The World Wars were some of the most profound tragedies of mankind, but the genocides that birthed in World War II are unparalleled in modern history. Lasting from the years 1939 to 1945, most countries were thrust into this global battle of powers with the Allies on one side and the Axis on the other. The war claimed more than 30 nations to give up over 100 million of their soldiers for the battles, as lives, money, cultures, and identities were being erased from the face of the earth with grenades, bombings, and starvation.
With all their resources backing their war front, the nations of the world became more destitute than ever, demanding more than 85 million civilian and personnel lives. During this time, the resistance movement in France, called popularly Maquis took the wind, and soon they were organizing attacks against the German army authorities stationed within the French border.
This irked the Germans, and they began brutalizing members of the resistance groups. They would take hostages and imprison them in concentration camps to coerce details till the cruelty spread to the incarceration of civilians and anyone that banded themselves with the resistance, all sympathizers were rounded and killed or tortured for long periods till life left them eventually. The anti-partisan measures taken by the authorities of Germans were violent, and this violence reached the small village of Oradour.
The Resistance And The War
On the 6th of June 1944, D-Day took place with the Allied forces landing their battalions ashore on the Normandy Coastline. This urged a new fervor in the Maquis as they made every effort to disrupt and jam the communication lines and blow up or usurp the supplies being sent to the German encampments. These efforts were reported by the Axis army commanders as an active threat, and they fueled the anti-partisan ideologies of those above them by painting a picture of the resistance as devious troops trying to detrain a noble cause.
This radicalized view gained much attention, and commands were given to take aggressive measures to extract obedience and compliance from the Frenchmen. Within the next two days, Gerd von Rundstedt, the Western German Army Commander-in-Chief, ordered ruthless massacres to be carried out in French villages to eradicate the Maquis from all parts of France and to warn the South of France of the impending initiative against them if they did not adhere to the German curriculum.
Karl-Heinrich von Stülpnagel, the Commander of the German troops in France, called for units to be deployed to crush the resistance, and Das Reich, one of the most dangerous divisions that fought on D-Day, was brought in. By the 10th of June, under the command of Adolf Diekmann, the infantry regiment of Das Reich called Der Führer was sent to attack Oradour-Sur-Glane in the afternoon. Filled with over 650 people, including Jewish refugees, the village waited in dreadful anticipation of what was to come.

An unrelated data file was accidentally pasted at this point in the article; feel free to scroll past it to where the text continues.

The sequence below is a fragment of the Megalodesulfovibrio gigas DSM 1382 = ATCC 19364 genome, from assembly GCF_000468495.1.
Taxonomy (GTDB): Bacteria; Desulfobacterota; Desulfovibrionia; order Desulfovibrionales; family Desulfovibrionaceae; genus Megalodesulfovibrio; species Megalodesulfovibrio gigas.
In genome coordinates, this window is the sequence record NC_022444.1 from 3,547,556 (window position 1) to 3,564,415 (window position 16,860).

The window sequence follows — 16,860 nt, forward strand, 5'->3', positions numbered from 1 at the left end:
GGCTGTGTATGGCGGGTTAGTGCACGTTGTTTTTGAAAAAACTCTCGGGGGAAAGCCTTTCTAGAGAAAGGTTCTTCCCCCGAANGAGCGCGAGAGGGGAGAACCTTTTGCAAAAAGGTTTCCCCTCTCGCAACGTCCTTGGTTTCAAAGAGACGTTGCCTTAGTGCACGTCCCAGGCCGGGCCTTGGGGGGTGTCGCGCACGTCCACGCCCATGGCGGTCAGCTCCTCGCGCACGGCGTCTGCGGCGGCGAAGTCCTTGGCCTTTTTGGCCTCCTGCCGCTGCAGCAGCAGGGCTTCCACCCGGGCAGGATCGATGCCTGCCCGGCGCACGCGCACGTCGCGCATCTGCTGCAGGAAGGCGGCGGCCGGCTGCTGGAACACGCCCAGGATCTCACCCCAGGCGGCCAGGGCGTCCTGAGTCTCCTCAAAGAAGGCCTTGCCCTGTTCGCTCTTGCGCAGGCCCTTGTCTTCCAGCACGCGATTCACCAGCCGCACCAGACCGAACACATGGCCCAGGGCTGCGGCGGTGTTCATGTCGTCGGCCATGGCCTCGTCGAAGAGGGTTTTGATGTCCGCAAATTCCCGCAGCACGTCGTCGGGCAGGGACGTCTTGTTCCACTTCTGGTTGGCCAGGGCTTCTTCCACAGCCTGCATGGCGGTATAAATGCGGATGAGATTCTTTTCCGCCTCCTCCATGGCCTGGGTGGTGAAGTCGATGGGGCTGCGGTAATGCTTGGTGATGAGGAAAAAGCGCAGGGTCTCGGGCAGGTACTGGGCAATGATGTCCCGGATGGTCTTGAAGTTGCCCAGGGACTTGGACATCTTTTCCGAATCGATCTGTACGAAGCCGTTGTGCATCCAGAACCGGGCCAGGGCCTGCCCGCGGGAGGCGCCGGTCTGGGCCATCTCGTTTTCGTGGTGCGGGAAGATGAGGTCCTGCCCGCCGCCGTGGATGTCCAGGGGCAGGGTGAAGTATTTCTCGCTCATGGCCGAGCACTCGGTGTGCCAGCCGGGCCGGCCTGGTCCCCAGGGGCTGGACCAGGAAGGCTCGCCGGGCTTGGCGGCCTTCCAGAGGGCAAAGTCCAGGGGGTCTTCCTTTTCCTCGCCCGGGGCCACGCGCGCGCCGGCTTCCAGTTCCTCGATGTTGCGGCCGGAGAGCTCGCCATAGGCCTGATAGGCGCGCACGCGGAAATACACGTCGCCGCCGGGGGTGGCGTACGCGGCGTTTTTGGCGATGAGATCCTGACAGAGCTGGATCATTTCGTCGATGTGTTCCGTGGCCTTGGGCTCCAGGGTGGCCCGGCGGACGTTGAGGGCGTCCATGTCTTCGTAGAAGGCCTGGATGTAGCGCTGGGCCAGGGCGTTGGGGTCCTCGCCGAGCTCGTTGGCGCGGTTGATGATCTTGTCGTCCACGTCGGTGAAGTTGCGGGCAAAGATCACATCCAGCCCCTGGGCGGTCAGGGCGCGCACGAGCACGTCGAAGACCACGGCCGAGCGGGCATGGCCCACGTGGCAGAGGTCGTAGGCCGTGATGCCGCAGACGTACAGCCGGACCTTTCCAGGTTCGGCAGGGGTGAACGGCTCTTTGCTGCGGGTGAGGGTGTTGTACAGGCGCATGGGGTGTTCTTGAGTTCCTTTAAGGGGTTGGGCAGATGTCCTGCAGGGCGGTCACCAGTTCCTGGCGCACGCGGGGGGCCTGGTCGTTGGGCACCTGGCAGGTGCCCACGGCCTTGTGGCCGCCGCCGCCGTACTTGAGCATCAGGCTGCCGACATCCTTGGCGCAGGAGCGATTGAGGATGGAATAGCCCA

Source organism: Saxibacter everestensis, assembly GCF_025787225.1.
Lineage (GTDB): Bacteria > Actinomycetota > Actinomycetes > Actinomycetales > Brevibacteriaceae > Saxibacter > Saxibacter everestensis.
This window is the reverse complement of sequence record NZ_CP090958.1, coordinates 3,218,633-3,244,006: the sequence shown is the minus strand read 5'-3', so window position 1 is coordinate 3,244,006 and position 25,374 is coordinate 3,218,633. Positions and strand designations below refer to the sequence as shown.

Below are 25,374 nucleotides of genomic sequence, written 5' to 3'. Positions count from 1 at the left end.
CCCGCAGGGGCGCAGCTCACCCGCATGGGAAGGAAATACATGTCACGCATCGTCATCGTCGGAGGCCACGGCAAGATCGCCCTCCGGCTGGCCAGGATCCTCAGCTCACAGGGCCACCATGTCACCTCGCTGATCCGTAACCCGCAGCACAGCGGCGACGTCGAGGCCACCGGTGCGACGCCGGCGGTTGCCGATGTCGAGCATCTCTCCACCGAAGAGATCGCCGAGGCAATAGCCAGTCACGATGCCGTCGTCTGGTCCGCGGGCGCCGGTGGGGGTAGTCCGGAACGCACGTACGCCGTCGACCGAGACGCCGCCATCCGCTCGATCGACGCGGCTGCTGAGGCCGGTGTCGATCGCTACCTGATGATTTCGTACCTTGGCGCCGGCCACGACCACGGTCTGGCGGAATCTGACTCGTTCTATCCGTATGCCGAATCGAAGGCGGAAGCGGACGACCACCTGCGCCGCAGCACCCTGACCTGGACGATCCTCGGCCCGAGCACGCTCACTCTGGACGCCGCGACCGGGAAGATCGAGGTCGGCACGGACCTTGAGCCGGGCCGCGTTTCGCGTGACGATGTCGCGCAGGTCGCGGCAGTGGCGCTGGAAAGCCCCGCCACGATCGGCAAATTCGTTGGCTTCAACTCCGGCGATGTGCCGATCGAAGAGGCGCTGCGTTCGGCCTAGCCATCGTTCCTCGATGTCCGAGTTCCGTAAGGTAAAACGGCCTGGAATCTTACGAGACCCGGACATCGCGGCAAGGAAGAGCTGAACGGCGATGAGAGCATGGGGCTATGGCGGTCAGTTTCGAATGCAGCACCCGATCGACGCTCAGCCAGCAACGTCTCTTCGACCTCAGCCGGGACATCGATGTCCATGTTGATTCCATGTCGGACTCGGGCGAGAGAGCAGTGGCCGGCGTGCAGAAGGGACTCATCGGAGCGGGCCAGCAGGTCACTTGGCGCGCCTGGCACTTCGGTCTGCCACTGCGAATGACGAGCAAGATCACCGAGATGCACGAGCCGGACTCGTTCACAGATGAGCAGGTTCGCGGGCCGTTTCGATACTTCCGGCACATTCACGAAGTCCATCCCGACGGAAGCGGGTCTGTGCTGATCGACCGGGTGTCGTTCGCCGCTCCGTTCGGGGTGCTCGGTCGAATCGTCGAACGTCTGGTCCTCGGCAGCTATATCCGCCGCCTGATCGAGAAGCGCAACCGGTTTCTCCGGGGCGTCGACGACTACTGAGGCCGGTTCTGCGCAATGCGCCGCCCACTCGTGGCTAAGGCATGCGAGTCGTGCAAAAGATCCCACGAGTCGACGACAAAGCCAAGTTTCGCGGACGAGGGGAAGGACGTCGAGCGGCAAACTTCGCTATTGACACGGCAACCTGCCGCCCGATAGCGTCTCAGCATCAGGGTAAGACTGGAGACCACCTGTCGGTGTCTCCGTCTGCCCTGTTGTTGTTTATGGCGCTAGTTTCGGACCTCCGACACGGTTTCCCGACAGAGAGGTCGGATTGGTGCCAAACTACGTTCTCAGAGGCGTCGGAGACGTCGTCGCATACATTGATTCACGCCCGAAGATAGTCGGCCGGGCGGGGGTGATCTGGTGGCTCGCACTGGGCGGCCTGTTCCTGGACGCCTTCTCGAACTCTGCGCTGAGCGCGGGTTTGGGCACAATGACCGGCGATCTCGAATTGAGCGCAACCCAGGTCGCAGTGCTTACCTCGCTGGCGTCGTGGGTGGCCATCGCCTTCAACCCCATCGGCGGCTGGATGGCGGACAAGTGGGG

Blood Of Innocents
At midday, the town crier came running into the village of Oradour, calling for all people, tall and short, young and old, sick and healthy, French or foreign, to gather at the village marketplace. The town that had never harbored resistance grounds thought it to be a routine and gathered without complaint. Militant vehicles were sent into the fields to round up the locals from there, and in the next hour, every living soul in Oradour was standing in front of the German soldiers.
The Der Führer divided the men into separate groups and inquired about the location of arms and ammunition that they had been using to cause the ruckus when the 197 men denied any knowledge of what they were referring to. Without further deliberation, the German troops forced them into six barns in Oradour. On Adolf Diekmann’s cue, gunfire was opened upon the men until every one of them was massacred while the children and the women were ushered into a church.
205 young children and 240 women were trapped in the church when the SS troop decided to throw grenades at the building. Many were injured while some tried to escape the smoke, but the church was set ablaze, and anyone coming out of the structure was immediately massacred. Every inch of Oradour was searched for any survivors, and when they were sure, the village was burnt as it was, until ashes fell to the ground.
At the end of the massacre, five men, a woman, and a child survived. The men were saved by the bodies of their fallen brethren, and the woman, Madame Marguerite Rouffanche, managed to jump out of the window of the burning church after they were left for dead while the child ran away before the ordeal at the marketplace began.
Justice For The Afflicted
The woman testified at the 1953 trial at Bordeaux. After she escaped from the window, the Der Führer men shot through her five times as she crawled into the undergrowth and hid until the men left, and she was rescued the next day. Her bodily injuries took a year to heal, but her mental health was disturbed.
She wanted justice for her townsfolk’s massacre. Governments all over the world made an effort to bring justice to their citizens, and 21 of the 200 soldiers that served in Der Führer were brought before court in 1953, 20 were convicted, five were imprisoned, and two were hung for their crimes. To this day, the ruins of Oradour are left as the day the massacre had marred the town to serve as a memorial for those fallen within its walls.